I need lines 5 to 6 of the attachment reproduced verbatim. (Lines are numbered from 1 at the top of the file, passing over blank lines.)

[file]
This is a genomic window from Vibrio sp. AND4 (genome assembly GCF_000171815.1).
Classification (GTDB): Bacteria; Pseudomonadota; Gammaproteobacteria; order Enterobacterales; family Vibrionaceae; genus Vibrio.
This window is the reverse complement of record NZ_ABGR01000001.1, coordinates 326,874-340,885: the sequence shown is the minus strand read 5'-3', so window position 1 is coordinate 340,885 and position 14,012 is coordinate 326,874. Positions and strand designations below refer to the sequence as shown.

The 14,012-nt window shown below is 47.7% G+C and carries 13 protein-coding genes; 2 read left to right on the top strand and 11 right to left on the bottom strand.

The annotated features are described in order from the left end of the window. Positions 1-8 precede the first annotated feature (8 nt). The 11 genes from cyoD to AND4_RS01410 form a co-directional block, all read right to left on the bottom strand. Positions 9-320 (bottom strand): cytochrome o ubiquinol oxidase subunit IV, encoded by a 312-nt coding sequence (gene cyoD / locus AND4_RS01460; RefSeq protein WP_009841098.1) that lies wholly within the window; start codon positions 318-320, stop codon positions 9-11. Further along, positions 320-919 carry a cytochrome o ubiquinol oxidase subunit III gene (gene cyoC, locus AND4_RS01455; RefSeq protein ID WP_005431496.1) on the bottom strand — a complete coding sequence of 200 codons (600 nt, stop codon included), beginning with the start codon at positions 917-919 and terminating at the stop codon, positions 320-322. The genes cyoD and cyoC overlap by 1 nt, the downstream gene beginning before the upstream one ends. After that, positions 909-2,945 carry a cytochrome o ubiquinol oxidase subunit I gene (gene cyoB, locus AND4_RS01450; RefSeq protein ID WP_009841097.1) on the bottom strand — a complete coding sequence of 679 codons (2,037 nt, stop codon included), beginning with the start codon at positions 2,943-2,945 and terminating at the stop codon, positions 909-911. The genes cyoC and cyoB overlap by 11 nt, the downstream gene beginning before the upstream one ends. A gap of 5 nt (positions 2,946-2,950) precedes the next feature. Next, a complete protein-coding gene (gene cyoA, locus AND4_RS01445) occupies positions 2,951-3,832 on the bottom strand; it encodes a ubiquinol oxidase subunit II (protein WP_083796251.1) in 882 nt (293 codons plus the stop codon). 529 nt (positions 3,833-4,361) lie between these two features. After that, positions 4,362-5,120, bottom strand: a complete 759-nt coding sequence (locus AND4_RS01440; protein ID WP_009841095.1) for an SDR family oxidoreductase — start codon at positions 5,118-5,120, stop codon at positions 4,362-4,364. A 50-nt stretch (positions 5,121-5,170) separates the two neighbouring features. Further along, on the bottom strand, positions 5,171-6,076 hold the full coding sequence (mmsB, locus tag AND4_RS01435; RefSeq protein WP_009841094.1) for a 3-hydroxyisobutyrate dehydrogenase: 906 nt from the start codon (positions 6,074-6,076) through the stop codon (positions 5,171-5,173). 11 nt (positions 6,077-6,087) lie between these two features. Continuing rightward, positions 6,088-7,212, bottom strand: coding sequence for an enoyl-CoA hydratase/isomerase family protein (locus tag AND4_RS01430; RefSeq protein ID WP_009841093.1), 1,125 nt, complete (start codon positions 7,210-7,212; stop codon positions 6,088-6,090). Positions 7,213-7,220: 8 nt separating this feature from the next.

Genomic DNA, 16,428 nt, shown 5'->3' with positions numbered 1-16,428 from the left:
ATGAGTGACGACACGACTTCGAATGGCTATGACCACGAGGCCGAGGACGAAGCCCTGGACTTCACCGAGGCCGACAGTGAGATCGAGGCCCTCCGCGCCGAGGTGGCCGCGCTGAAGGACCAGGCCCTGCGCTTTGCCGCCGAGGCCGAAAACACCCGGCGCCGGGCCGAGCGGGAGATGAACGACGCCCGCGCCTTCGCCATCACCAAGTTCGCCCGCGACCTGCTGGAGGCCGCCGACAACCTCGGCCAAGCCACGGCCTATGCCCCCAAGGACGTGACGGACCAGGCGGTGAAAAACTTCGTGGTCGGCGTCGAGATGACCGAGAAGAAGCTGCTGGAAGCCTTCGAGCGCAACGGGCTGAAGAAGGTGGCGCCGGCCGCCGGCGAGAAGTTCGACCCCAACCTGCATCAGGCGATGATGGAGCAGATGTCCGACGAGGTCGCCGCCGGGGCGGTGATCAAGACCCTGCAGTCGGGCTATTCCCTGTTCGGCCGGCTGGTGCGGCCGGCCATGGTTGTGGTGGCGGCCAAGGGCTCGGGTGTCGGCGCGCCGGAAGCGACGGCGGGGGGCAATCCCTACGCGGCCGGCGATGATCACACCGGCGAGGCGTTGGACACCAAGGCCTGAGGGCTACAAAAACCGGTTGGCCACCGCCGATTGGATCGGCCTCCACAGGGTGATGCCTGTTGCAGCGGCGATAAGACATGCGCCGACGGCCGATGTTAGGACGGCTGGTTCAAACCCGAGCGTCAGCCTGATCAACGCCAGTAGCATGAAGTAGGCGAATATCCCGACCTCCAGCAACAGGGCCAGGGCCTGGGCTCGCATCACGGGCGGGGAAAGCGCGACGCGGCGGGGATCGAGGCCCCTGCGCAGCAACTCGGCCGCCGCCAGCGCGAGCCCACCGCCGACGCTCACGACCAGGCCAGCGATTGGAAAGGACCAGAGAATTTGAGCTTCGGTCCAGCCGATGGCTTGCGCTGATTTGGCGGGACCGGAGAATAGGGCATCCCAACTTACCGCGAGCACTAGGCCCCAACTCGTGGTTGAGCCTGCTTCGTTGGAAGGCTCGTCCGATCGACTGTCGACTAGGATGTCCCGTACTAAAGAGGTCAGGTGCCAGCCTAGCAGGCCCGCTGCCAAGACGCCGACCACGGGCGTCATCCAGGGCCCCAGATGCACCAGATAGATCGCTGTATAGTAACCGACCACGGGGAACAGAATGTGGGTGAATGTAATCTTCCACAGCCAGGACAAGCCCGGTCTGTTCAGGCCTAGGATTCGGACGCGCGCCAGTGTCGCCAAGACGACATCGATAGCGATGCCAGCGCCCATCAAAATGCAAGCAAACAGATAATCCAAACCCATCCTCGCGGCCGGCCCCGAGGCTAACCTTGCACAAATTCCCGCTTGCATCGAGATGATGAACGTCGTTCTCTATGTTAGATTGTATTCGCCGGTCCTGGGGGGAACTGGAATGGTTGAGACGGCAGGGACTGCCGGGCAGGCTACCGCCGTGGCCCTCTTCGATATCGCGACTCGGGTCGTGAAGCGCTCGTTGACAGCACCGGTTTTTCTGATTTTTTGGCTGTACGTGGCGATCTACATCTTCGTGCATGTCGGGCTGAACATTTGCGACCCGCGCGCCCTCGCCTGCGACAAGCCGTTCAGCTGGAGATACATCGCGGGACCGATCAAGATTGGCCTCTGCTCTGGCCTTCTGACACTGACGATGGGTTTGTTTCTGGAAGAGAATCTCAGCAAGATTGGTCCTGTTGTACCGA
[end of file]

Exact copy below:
The annotated features are described in order from the left end of the window. Positions 1-8 precede the first annotated feature (8 nt). The 11 genes from cyoD to AND4_RS01410 form a co-directional block, all read right to left on the bottom strand. Positions 9-320 (bottom strand): cytochrome o ubiquinol oxidase subunit IV, encoded by a 312-nt coding sequence (gene cyoD / locus AND4_RS01460; RefSeq protein WP_009841098.1) that lies wholly within the window; start codon positions 318-320, stop codon positions 9-11. Further along, positions 320-919 carry a cytochrome o ubiquinol oxidase subunit III gene (gene cyoC, locus AND4_RS01455; RefSeq protein ID WP_005431496.1) on the bottom strand — a complete coding sequence of 200 codons (600 nt, stop codon included), beginning with the start codon at positions 917-919 and terminating at the stop codon, positions 320-322. The genes cyoD and cyoC overlap by 1 nt, the downstream gene beginning before the upstream one ends. After that, positions 909-2,945 carry a cytochrome o ubiquinol oxidase subunit I gene (gene cyoB, locus AND4_RS01450; RefSeq protein ID WP_009841097.1) on the bottom strand — a complete coding sequence of 679 codons (2,037 nt, stop codon included), beginning with the start codon at positions 2,943-2,945 and terminating at the stop codon, positions 909-911. The genes cyoC and cyoB overlap by 11 nt, the downstream gene beginning before the upstream one ends. A gap of 5 nt (positions 2,946-2,950) precedes the next feature. Next, a complete protein-coding gene (gene cyoA, locus AND4_RS01445) occupies positions 2,951-3,832 on the bottom strand; it encodes a ubiquinol oxidase subunit II (protein WP_083796251.1) in 882 nt (293 codons plus the stop codon). 529 nt (positions 3,833-4,361) lie between these two features. After that, positions 4,362-5,120, bottom strand: a complete 759-nt coding sequence (locus AND4_RS01440; protein ID WP_009841095.1) for an SDR family oxidoreductase — start codon at positions 5,118-5,120, stop codon at positions 4,362-4,364. A 50-nt stretch (positions 5,121-5,170) separates the two neighbouring features. Further along, on the bottom strand, positions 5,171-6,076 hold the full coding sequence (mmsB, locus tag AND4_RS01435; RefSeq protein WP_009841094.1) for a 3-hydroxyisobutyrate dehydrogenase: 906 nt from the start codon (positions 6,074-6,076) through the stop codon (positions 5,171-5,173). 11 nt (positions 6,077-6,087) lie between these two features. Continuing rightward, positions 6,088-7,212, bottom strand: coding sequence for an enoyl-CoA hydratase/isomerase family protein (locus tag AND4_RS01430; RefSeq protein ID WP_009841093.1), 1,125 nt, complete (start codon positions 7,210-7,212; stop codon positions 6,088-6,090). Positions 7,213-7,220: 8 nt separating this feature from the next.

Genomic DNA, 16,428 nt, shown 5'->3' with positions numbered 1-16,428 from the left: